Finger Bowls

The sign on the bulletin board in the student union was impossible to miss. In big letters: “New York to London, returning from Paris, BOAC, Penn State students only, $200 round trip, leaving the beginning of June, returning the end of August.”

Bingo! Two hundred dollars! It was too cheap Not to go. I raced back to my apartment, called my friend Clem and said, “Get your passport ready. Call your parents. Tell them we’re going to Europe for the summer.” Of the two of us I was considered the more sophisticated, whatever that meant. Maybe because I knew my way around New York City. My parents had lived in Europe for some years so I knew something about the continent and European customs. Clem was from Kentucky. We had definite ideas about what we wanted to see and do, some of which coincided others which diverged.

I had cousins who traveled to Europe often. They were art lovers, food lovers, loved all things European and particularly French. They always had visitors from France staying at their home, many with dubious titles but who were never-the-less exotic and fun to be around. Occasionally they had friends or children of friends staying with them for longer visits and one of them was Munette. Munette came from Dijon and her family owned a hotel and restaurant which was listed in the Michelin Guide. Until that time, all I knew about Dijon was the mustard. When Clem and I planned our trip I told him we had to visit Munette and eat in her parent’s restaurant. It would be spectacular.

I wrote to Munette and a few weeks later she met Clem and me at the train station. It was our first ride in a Deux chevaux, the French car with a suspension system like a Slinky. Bouncing along, we knew immediately this was going to be tres cool. Arriving at the hotel, we were greeted with great exuberance by Madame and Monsieur, hearty handshakes and kisses on each cheek. Although I had never met them, they knew my cousins well and so by extension we were honored guests. We were shown to our room, and told when to be ready for dinner.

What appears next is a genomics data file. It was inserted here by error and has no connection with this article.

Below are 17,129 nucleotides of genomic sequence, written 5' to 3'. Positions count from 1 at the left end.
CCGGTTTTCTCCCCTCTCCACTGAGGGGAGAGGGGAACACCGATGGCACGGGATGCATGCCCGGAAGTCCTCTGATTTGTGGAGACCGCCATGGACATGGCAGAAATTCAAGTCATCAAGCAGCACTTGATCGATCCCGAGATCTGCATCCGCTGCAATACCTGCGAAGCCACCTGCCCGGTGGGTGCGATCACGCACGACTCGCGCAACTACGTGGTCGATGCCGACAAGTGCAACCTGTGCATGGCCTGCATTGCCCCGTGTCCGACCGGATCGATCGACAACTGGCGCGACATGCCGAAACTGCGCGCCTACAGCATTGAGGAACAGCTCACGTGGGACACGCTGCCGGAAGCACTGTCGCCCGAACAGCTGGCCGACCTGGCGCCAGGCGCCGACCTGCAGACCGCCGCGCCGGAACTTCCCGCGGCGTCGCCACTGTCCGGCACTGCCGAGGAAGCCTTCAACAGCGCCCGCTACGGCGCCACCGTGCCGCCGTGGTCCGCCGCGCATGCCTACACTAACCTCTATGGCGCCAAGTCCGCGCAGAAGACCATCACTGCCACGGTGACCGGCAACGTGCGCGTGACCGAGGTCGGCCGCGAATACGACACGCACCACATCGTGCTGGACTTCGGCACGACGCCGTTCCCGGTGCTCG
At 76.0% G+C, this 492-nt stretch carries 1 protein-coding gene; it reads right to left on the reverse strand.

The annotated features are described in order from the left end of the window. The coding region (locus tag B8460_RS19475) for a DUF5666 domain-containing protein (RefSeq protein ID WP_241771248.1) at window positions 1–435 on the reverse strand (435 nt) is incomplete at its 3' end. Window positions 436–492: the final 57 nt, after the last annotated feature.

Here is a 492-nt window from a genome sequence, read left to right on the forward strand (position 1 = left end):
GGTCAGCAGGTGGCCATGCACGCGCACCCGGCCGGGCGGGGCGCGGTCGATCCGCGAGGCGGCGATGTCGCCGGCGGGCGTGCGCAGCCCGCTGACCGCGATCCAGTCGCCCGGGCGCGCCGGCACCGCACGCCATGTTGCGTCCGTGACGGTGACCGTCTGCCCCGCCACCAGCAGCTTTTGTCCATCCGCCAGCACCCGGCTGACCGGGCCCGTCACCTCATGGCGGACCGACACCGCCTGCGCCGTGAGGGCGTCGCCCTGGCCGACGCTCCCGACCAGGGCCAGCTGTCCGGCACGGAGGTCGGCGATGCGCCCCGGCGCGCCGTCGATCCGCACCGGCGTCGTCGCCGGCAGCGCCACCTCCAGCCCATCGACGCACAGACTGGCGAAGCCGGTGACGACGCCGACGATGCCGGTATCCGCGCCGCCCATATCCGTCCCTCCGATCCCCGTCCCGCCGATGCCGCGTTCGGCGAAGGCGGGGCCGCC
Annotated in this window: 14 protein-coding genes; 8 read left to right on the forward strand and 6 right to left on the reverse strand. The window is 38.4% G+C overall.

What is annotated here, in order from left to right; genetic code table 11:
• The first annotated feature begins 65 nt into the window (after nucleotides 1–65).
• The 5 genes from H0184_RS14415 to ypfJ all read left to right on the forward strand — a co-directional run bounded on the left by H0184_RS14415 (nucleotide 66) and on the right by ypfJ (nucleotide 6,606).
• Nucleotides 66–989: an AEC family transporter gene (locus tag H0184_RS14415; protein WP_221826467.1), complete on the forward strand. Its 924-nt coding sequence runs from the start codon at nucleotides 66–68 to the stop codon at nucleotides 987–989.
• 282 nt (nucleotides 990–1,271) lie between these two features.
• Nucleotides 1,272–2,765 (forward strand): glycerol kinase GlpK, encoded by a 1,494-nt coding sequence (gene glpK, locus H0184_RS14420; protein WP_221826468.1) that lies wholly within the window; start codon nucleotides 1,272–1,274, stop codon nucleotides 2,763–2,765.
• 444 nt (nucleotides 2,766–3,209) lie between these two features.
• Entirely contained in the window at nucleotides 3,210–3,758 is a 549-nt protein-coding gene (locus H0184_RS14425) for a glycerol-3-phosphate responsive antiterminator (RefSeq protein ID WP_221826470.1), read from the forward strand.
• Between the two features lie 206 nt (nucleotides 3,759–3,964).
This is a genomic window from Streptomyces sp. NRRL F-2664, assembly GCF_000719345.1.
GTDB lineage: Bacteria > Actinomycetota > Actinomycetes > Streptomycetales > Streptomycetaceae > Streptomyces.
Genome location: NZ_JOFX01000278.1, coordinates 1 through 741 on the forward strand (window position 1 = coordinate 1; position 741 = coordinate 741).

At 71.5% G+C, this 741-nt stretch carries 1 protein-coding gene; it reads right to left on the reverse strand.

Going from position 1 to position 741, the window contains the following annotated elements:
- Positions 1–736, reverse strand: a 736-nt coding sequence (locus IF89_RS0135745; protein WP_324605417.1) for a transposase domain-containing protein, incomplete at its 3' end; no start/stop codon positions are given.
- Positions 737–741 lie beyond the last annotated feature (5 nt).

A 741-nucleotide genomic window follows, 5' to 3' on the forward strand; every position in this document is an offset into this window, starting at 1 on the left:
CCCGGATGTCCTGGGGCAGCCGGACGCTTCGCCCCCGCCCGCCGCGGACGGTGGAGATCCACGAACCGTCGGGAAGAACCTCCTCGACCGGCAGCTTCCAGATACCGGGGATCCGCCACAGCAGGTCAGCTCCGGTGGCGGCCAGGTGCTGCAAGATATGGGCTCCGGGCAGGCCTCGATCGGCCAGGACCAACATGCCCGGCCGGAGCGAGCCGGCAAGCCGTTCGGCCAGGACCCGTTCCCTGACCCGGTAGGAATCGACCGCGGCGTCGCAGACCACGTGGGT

Dinner was splendid, the table elegant. I certainly made sure my manners were at their best not wanting Munette and her parents to think badly of me or my cousins. Clem was really impressed. Munette, Madame and Monsieur were gracious hosts and we had a lively conversation telling tales of our travels. I don’t remember everything we had for dinner, there were many courses and naturally several bottles of wine, about which I knew nothing but pretended to savor. I do remember that near the end of dinner, finger bowls of warm water with a slice of lemon were placed in front of everyone. Clem who had been following my lead with the wine tasting, the correct fork, and on just about everything else that evening, suddenly plowed ahead, picking up the bowl with his hands and drank it, remarking afterward, “Warm lemon-aide. That was really different. Tres bon.”

Monsieur, Madame and Munette looked at me in horror. They seemed to be saying, “Who is this barbarian you have brought to sully our table?” I imagined them writing to my cousins to tell them what boors we had been and my cousin’s embarrassment and regret at sending me to visit. I couldn’t reprimand Clem in front of these people. It would be humiliating, and I could see in those few moments of silence Clem was getting the idea that something had gone wrong, but he hadn’t a clue as to what. With looks darting around the table I needed a way to end this embarrassing situation, so I picked up my finger bowl, raised it to my lips and drank it also. “Oui,” I exclaimed. “C’est marveloux!” Then wiped my mouth with a flourish of my napkin and smiled broadly.

It broke the silence. And we all had a hearty laugh. What Munette and her parent’s were thinking, I’ll never know. When we left the next day Madame hugged us warmly. We thanked them profusely for their hospitality. I didn’t tell Clem about his faux pas until we were eating a BOAC in-flight meal, safely over the Atlantic.

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